Chris Hartman and I are like explorers, on the search for the next big find. We peruse through the QFC and Safeway back rooms, letting out a whoop every time we discover a crate of food with the Food Lifeline label resting on top.
“It’s the thrill of the hunt,” says Chris, “and each time you find more food than expected, it’s like striking it rich! You can imagine all the extra people you’ll help feed”.
In the wee hours of the morning, I meet up with Chris as he inspects his truck, a tall and thoughtful looking man who always wears an old-school driving cap, like a London cabbie. Chris explains his usual tasks on a Grocery Rescue run such as this. It’s simple, yet time consuming; drive to grocery stores along the route, figure what food they’ve set aside to donate, sort it by type of food, box it, and continue on.
Already, I can’t imagine Chris doing all this himself, though most of the time this ends up being the case. As we drive to our first stop, a QFC in Northgate, Chris and I talk about his background in mechanical engineering. Not content to simply build, Chris always had a desire to give, so driving for Food Lifeline is a way for him to make the most impact.
“I couldn’t continue doing my job just to make money,” Chris explains, “When I look back on my life, I’ll remember the people I helped, not the money I made”.
As we park the truck at the loading dock and enter the store, Chris greets all the employees like they’re old friends. We zigzag between towering boxes of food and busy employees in the back room, until we spy our quarry; several boxes filled with chicken breast, beef steaks, and pre-cut fruit. We transport the food to the truck, where inside we weigh each item, and separate them into boxes based on food type.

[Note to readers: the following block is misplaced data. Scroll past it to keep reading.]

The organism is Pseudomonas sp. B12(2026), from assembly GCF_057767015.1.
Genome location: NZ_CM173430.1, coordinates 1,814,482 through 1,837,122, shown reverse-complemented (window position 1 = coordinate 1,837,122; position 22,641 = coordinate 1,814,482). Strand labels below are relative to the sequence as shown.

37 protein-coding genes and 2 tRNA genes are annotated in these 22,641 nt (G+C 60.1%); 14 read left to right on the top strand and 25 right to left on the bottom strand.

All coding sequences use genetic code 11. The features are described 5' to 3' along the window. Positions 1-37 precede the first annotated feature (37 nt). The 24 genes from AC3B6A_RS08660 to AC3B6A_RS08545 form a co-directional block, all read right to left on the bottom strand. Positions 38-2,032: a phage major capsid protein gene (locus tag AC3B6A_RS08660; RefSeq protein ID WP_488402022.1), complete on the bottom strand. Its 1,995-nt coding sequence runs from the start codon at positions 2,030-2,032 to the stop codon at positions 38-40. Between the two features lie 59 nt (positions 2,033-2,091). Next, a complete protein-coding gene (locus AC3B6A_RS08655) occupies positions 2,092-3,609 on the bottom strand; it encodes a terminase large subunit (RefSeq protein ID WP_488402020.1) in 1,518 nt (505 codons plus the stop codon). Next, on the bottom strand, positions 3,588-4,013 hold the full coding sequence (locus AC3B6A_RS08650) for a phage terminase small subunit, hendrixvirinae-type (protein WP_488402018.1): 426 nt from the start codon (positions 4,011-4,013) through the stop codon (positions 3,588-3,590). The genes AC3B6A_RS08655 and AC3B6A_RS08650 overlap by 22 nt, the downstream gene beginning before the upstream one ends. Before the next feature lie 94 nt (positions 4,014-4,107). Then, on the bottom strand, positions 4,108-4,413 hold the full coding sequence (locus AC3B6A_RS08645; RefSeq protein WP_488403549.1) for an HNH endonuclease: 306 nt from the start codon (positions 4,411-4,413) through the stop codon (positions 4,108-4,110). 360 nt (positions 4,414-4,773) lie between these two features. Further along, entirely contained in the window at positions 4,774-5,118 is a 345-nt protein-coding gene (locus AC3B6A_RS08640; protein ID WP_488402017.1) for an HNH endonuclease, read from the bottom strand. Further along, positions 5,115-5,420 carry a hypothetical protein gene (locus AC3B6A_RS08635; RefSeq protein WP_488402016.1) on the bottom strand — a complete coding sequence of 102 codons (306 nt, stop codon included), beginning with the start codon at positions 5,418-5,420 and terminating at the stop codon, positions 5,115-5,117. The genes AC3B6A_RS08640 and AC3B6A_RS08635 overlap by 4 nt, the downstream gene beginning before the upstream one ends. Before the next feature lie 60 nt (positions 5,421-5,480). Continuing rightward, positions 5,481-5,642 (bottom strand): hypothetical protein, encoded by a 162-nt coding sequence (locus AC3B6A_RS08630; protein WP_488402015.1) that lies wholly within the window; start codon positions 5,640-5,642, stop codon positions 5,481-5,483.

We then stop at various QFC’s and Safeway’s across North Seattle. After a warm welcome from store employees, we’re lead to another trove of donated breads, meats, or veggies.
“Most people can’t even afford meat like this”, Chris says as he squeezes the fine cuts of beef, making sure they’re frozen.
Working with their grocery store partners, like Fred Meyer, Walmart, Albertson’s, Target, Metropolitan Market, and Whole Foods, runs like today are why Grocery Rescue has brought in an astounding 93 million pounds of rescued food since 2002. Food that would have otherwise go to waste. That’s a lot of friendly conversations, sorted boxes of food, and time spent alone on the road for Food Lifeline driver’s like Chris.
With nearly 40% of our country’s food going to the landfill every year, even a truckload of groceries feels like a small step. But Chris looks at it differently.
“It’s the smaller things we do, that add up to make the most difference in people’s lives”.
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